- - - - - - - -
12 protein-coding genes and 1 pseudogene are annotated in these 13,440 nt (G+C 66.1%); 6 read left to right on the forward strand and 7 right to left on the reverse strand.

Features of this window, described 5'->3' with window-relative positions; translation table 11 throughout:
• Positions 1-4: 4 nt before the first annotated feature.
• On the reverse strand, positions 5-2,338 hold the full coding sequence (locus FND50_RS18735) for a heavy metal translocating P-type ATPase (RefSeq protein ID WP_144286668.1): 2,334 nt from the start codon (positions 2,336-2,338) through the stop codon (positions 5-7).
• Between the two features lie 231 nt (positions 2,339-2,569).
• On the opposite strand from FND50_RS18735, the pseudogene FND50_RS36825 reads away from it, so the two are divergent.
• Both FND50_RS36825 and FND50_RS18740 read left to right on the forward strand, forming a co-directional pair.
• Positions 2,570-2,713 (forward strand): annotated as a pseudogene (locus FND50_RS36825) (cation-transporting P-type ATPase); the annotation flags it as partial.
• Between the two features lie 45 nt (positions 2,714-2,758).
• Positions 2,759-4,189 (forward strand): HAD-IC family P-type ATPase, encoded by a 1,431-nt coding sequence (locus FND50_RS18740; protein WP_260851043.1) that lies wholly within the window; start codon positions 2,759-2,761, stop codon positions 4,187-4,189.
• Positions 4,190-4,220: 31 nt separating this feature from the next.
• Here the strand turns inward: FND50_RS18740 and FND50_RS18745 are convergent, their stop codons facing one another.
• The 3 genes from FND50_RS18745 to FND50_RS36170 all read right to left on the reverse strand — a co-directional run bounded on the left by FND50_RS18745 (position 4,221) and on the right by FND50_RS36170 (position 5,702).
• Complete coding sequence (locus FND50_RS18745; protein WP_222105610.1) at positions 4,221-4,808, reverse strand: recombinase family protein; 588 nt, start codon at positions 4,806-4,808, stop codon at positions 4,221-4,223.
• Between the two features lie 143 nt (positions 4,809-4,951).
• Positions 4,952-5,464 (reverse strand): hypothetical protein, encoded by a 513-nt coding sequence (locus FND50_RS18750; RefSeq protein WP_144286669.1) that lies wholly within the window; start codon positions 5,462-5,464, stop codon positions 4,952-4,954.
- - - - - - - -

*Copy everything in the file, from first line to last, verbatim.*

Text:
12 protein-coding genes and 1 pseudogene are annotated in these 13,440 nt (G+C 66.1%); 6 read left to right on the forward strand and 7 right to left on the reverse strand.

Features of this window, described 5'->3' with window-relative positions; translation table 11 throughout:
• Positions 1-4: 4 nt before the first annotated feature.
• On the reverse strand, positions 5-2,338 hold the full coding sequence (locus FND50_RS18735) for a heavy metal translocating P-type ATPase (RefSeq protein ID WP_144286668.1): 2,334 nt from the start codon (positions 2,336-2,338) through the stop codon (positions 5-7).
• Between the two features lie 231 nt (positions 2,339-2,569).
• On the opposite strand from FND50_RS18735, the pseudogene FND50_RS36825 reads away from it, so the two are divergent.
• Both FND50_RS36825 and FND50_RS18740 read left to right on the forward strand, forming a co-directional pair.
• Positions 2,570-2,713 (forward strand): annotated as a pseudogene (locus FND50_RS36825) (cation-transporting P-type ATPase); the annotation flags it as partial.
• Between the two features lie 45 nt (positions 2,714-2,758).
• Positions 2,759-4,189 (forward strand): HAD-IC family P-type ATPase, encoded by a 1,431-nt coding sequence (locus FND50_RS18740; protein WP_260851043.1) that lies wholly within the window; start codon positions 2,759-2,761, stop codon positions 4,187-4,189.
• Positions 4,190-4,220: 31 nt separating this feature from the next.
• Here the strand turns inward: FND50_RS18740 and FND50_RS18745 are convergent, their stop codons facing one another.
• The 3 genes from FND50_RS18745 to FND50_RS36170 all read right to left on the reverse strand — a co-directional run bounded on the left by FND50_RS18745 (position 4,221) and on the right by FND50_RS36170 (position 5,702).
• Complete coding sequence (locus FND50_RS18745; protein WP_222105610.1) at positions 4,221-4,808, reverse strand: recombinase family protein; 588 nt, start codon at positions 4,806-4,808, stop codon at positions 4,221-4,223.
• Between the two features lie 143 nt (positions 4,809-4,951).
• Positions 4,952-5,464 (reverse strand): hypothetical protein, encoded by a 513-nt coding sequence (locus FND50_RS18750; RefSeq protein WP_144286669.1) that lies wholly within the window; start codon positions 5,462-5,464, stop codon positions 4,952-4,954.